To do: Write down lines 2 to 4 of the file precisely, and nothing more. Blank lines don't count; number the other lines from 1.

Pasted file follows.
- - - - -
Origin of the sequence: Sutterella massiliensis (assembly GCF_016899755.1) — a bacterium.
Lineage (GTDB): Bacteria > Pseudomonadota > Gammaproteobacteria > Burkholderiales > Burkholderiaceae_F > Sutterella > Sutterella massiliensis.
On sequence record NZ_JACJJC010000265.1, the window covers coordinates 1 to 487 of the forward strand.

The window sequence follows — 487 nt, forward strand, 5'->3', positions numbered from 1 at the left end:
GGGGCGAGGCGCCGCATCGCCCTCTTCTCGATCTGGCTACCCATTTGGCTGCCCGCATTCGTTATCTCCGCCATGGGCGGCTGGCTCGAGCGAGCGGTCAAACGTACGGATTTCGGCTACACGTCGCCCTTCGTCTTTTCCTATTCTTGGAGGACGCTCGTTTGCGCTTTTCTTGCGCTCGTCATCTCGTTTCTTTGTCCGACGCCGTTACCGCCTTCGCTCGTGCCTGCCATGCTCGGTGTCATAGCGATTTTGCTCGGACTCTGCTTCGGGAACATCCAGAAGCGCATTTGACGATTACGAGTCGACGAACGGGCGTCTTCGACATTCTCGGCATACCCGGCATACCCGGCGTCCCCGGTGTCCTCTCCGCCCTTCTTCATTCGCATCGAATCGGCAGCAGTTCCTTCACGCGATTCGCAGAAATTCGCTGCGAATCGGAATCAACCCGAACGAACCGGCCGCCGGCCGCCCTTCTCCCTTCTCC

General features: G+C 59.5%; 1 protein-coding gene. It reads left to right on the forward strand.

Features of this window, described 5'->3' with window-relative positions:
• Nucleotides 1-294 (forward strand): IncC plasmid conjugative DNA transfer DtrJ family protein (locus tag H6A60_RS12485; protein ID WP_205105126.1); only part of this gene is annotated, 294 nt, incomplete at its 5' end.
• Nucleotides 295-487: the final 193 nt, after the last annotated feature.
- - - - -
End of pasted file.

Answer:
Lineage (GTDB): Bacteria > Pseudomonadota > Gammaproteobacteria > Burkholderiales > Burkholderiaceae_F > Sutterella > Sutterella massiliensis.
On sequence record NZ_JACJJC010000265.1, the window covers coordinates 1 to 487 of the forward strand.

The window sequence follows — 487 nt, forward strand, 5'->3', positions numbered from 1 at the left end: